more than 100 telemedicine centers in India and 10 overseas to boost their business and make follow up visits more convenient. For start-ups with less capital, Bollineni points to tech "hot beds" developing ICT used for telemedicine in South and West India. "Neurosynaptic has an interface box set which can transmit images and data at very low band widths-this seems to working very well," he said. World Health Partners uses the Bangalore-based company's ReMeDi kit. Mumbai-based Maestros has developed Element 6, a portable medical kit for telemedicine. Bollineni also pointed to technology development and incubation centers at Indian Institute of Technology (IIT) Kanpur, IITM's Rural Technology and Business Incubator (RTBI), Centre for Development of Advance Computing (CDAC) centers across India and the School of telemedicine at Sanjay Gandhi Postgraduate Institute of Medical Sciences. Bollineni cautions that the government must continue to play a stewardship role in accelerating this developing sector. More standardization of hardware and software and developing practice guidelines will help program managers implementing telemedicine programs overcome inter-operability, portability and security issues. Bollineni also urges government to implement the ICD 10, an international system of codes that classify symptoms and diseases. With ACCESS, Bollineni is working to build collaborative and co-operative efforts from and among the network providers and the system developers. This April, as part of its work to forge connections between innovators with the Center for Health Market Innovations, ACCESS will be hosting a tele-health roundtable to bring both groups together for dialogue. Contact Bollineni to learn more.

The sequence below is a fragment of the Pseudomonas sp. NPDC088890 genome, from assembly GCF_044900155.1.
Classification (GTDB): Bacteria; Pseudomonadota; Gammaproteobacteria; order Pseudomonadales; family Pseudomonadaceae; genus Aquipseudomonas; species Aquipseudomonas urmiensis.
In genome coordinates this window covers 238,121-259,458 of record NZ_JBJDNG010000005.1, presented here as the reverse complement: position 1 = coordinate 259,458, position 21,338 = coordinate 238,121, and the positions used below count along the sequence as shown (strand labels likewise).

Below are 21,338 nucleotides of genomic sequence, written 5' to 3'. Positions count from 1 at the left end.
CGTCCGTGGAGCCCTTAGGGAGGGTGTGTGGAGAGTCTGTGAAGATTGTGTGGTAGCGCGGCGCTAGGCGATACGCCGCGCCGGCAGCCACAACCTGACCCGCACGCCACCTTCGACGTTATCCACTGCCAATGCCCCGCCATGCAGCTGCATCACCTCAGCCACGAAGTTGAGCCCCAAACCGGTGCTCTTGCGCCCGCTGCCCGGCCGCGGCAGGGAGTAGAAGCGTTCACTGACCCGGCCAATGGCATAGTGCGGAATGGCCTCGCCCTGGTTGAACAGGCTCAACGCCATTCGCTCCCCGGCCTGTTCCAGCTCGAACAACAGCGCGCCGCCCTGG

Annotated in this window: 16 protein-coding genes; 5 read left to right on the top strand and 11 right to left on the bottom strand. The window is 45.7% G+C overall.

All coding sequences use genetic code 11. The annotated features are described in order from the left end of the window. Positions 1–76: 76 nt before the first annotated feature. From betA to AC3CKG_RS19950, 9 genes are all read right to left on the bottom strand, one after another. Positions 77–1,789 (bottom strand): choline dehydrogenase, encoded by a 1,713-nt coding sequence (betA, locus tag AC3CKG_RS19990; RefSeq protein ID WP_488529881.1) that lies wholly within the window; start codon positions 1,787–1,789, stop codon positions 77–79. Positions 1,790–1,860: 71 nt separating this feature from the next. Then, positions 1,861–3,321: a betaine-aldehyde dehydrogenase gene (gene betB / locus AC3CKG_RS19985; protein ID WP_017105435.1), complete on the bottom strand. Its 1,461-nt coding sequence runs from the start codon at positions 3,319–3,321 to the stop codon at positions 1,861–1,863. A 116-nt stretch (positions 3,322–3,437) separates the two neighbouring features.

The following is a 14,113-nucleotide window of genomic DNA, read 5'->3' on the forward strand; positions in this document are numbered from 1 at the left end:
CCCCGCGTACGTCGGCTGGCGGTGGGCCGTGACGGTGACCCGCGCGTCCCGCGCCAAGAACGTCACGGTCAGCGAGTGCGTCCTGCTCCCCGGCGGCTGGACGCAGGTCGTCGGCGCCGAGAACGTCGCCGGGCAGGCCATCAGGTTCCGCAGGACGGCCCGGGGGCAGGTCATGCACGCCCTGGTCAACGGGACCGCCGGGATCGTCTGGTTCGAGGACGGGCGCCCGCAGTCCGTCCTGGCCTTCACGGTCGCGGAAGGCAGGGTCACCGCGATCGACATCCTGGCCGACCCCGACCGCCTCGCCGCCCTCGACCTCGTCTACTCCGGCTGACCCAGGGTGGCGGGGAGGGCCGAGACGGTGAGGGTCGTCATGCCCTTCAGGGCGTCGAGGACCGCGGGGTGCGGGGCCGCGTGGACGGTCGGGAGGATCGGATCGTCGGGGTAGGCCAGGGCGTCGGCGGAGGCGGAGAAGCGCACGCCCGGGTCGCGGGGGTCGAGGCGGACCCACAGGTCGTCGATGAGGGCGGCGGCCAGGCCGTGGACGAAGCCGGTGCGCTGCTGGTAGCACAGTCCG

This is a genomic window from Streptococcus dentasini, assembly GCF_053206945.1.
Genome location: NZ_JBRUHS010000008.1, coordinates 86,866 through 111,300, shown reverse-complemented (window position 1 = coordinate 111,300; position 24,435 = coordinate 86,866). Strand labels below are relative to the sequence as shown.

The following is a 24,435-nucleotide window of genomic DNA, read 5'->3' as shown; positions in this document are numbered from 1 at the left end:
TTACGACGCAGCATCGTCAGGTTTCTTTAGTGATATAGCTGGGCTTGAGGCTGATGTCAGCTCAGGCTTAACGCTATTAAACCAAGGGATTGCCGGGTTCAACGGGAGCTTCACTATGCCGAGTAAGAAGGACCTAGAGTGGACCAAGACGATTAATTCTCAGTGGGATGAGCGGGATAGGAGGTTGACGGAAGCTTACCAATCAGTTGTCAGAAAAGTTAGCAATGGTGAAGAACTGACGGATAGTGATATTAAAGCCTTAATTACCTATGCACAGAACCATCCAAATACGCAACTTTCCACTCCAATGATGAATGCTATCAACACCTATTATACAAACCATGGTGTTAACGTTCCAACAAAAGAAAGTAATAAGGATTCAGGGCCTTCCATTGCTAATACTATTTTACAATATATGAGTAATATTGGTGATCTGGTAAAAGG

The Healthcare Infrastructure Conundrum
Rob Katz March 4, 2011 — 01:00 pm